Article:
At The End of All Things
They stand atop the Wall and stare together at the end of the world.The Iron Throne is Sansa's now and she needs no other sword, though Arya beside her carries enough knives for two. Their wolves pace nervously along the ice-slick path that runs along the Wall as they watch the White Walkers come.
FF8,Seifer, now or never for adraekh
Now or Never
She said it's now or never, and it should have been never.
Seifer quenches his cigarette with a whisper of frost and thinks how nice it would have been to know that at the time.
“Can't go back,” he says, and takes her hand.
FF10, Auron, journey's end for silvr_dagger
“We will make a flute from your bones,” the Ronso promises as he leans over Auron's body.
Auron opens his mouth to tell the Ronso he doesn't care what happens to his bones as long the Ronso promises to do as Auron tells him, but there is a sharp pain in his chest and he is very, very tired.
He takes a deep breath and holds it as long as he can before he exhales with a sigh, and then he's gone.
The Borgias, Lucrezia/Cesare, bound in blood for caramelsilver
A Rose for the Borgias
The rose is egg- yolk yellow, as yellow as the leaves that float down the Tiber in autumn to rot. Lucrezia takes the flower by its stem without flinching and wonders whether to tell Cesare that yellow roses symbolize infidelity.
But then, she thinks, why else would he have given me a rose?
Twelfth Night, Viola, fluid, for lizzie_marie_23
She has heard there is a land far from Illyria where they call the demi monde the floating world, where courtesans and acrobats mingle in the lantern light beside fast flowing rivers as they ply their water trade and boys and girls are never what they seem. Viola has always found the description peculiarly appropriate.
Women are like water, she thinks as she painstakingly glues the first of many boars' bristles onto her upper lip, they always change.
Dragon Age:Origins: any origin + any other origin, you think you've had it tough? for classicslover
Two Fantasy Protagonists
“We 'ad to catch a nug every morning for breakfast with a broken piece of string just to stay alive,” Warden Brosca said, frowning so the casteless brand on her cheek creased into a dark smudge, “and then for afters Ma'd let us lick the lichen from the rocks for dessert.”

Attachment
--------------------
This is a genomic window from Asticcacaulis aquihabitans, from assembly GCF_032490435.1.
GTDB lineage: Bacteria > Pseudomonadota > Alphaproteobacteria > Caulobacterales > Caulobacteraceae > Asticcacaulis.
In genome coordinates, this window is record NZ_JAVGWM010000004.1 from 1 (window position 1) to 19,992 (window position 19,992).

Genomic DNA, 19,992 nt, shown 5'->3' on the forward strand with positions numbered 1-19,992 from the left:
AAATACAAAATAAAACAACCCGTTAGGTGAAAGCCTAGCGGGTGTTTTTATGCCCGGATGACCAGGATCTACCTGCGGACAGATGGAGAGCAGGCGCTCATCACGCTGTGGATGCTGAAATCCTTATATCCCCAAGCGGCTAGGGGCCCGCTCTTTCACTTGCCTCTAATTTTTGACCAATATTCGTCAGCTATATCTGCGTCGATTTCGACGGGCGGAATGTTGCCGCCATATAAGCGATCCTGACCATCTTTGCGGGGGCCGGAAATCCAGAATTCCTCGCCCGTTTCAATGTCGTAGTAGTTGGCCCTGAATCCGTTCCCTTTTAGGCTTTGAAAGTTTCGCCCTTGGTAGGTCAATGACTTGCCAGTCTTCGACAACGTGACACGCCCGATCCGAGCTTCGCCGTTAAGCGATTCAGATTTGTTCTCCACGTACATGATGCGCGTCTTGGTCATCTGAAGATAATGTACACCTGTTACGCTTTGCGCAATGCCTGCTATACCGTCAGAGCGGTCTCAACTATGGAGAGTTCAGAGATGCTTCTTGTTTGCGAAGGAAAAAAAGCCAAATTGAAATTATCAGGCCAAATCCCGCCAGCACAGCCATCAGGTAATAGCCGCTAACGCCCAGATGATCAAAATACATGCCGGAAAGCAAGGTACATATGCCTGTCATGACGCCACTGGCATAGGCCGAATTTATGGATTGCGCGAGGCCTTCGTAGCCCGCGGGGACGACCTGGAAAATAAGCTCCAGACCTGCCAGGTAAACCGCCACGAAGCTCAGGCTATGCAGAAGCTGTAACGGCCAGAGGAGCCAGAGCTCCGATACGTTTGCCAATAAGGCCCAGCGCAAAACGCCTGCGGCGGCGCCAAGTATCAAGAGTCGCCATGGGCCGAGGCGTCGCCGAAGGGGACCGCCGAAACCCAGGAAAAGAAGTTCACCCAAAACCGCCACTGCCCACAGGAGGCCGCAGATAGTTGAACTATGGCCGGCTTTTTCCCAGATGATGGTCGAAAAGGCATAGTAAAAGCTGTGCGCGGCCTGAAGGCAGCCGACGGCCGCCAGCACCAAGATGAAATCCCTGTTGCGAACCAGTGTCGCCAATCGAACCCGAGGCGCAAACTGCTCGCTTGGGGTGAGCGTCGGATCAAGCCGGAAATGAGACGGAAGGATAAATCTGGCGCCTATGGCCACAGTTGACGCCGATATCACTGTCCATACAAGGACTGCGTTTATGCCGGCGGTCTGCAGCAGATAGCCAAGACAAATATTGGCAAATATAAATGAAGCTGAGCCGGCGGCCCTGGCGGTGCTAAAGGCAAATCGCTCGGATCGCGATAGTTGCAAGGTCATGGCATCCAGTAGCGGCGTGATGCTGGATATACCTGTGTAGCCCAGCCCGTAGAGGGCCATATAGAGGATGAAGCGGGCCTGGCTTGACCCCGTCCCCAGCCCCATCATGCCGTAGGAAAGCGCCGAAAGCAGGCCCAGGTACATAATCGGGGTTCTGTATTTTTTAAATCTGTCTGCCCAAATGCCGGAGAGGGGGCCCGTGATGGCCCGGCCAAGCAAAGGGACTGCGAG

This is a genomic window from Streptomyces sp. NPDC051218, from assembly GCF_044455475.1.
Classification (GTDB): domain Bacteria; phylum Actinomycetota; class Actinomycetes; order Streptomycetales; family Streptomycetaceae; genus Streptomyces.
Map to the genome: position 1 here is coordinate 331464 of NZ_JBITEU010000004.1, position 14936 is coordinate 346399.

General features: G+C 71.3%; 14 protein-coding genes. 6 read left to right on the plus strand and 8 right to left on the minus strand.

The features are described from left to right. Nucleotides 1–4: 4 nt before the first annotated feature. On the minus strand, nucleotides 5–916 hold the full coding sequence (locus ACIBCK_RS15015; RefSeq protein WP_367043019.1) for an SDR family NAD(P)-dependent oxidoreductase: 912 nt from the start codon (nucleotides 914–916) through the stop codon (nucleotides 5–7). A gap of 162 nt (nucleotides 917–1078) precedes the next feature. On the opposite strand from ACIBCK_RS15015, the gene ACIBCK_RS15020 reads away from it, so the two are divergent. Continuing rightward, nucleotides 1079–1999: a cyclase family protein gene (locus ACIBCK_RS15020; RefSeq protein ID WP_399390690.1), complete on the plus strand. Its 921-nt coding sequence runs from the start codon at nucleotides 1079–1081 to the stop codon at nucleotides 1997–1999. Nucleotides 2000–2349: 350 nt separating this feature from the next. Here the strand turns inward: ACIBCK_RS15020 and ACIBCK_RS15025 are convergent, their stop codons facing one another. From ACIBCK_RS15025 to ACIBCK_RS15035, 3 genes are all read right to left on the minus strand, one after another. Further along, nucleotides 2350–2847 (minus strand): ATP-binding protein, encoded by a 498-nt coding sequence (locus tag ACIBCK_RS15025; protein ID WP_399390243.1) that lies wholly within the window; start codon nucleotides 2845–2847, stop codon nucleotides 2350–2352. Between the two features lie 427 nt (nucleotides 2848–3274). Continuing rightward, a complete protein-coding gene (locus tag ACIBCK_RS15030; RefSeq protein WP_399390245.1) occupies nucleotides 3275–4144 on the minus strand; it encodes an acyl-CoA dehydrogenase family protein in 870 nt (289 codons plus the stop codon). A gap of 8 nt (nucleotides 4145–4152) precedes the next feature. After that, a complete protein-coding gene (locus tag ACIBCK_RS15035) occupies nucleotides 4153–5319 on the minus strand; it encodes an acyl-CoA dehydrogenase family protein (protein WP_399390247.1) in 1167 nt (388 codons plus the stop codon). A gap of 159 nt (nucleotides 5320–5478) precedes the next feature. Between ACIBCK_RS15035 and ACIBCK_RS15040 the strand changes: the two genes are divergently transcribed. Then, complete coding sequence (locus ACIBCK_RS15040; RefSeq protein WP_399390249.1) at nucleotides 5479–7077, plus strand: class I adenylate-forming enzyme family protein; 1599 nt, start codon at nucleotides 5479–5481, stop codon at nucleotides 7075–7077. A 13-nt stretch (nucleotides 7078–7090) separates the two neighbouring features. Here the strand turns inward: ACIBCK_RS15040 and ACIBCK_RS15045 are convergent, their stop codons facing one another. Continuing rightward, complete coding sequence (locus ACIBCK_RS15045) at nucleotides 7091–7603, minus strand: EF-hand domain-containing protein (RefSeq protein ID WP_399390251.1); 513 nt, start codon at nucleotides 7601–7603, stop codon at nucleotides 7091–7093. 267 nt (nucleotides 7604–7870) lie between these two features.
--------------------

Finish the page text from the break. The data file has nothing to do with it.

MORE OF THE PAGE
Warden Mahariel raised one elegant Elvish eyebrow; “My mother was eaten by wolves,” she said, “and every morning my old aunt'd make us climb seven hundred feet straight up a kauri tree to scrape off a handful of moss from the topmost branches for our breakfast, and that was our only meal of the day, and the Dalish don't believe in dessert.”
“All right, said Warden Brosca grudgingly around another mouthful of ale, “you win.”
Inception, Ariadne/Arthur, slow dancing around the living room at three am to Frank Sinatra, for anonymous.
You and Frank Sinatra
They finish the maze, finally, in the living room of Ariadne's new apartment in Barcelona, at quarter to three in the morning and there's not a soul awake in the building except Arthur and Ariadne and the husky voice of Frank Sinatra on the midnight radio. Ariadne yanked the carpet up hours ago to draw patterns on the floorboards, and Arthur traces the route through the maze with the toe of his chalk-scuffed wingtip, singing one more for my baby and one more for the road.
Somewhere along the line the tap of feet on floorboards becomes a jaunty dance, and when Ariadne protests sotto voce that he'll wake the neighbours he switches to a waltz and removes an imaginary hat with a flourish as he holds out a hand to her in the monochrome moonlight, a moment so strange and so beautiful that Ariadne thinks it belongs in a dream.